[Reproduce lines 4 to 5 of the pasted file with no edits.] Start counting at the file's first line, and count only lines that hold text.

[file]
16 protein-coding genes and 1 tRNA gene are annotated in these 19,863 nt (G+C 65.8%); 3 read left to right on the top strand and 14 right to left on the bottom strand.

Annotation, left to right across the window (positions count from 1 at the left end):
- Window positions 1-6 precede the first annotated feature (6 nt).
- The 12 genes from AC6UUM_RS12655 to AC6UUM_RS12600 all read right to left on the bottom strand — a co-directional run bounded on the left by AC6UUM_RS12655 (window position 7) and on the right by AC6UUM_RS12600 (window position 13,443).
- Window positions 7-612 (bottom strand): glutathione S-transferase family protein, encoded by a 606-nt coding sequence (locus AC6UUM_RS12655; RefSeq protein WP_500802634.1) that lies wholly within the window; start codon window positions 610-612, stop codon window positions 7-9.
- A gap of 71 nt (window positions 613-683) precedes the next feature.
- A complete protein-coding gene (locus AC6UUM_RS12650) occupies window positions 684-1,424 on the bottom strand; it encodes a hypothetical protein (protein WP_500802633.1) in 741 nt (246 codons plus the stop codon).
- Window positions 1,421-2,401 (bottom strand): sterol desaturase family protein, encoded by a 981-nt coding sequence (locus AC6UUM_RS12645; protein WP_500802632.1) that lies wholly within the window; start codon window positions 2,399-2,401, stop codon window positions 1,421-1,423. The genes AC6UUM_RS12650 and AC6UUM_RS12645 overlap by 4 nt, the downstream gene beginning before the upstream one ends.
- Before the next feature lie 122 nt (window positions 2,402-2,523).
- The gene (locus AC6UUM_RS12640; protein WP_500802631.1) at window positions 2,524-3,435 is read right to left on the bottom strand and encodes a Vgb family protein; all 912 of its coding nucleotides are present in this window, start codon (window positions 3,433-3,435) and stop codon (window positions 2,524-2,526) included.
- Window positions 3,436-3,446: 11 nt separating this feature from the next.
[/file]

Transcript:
- The 12 genes from AC6UUM_RS12655 to AC6UUM_RS12600 all read right to left on the bottom strand — a co-directional run bounded on the left by AC6UUM_RS12655 (window position 7) and on the right by AC6UUM_RS12600 (window position 13,443).
- Window positions 7-612 (bottom strand): glutathione S-transferase family protein, encoded by a 606-nt coding sequence (locus AC6UUM_RS12655; RefSeq protein WP_500802634.1) that lies wholly within the window; start codon window positions 610-612, stop codon window positions 7-9.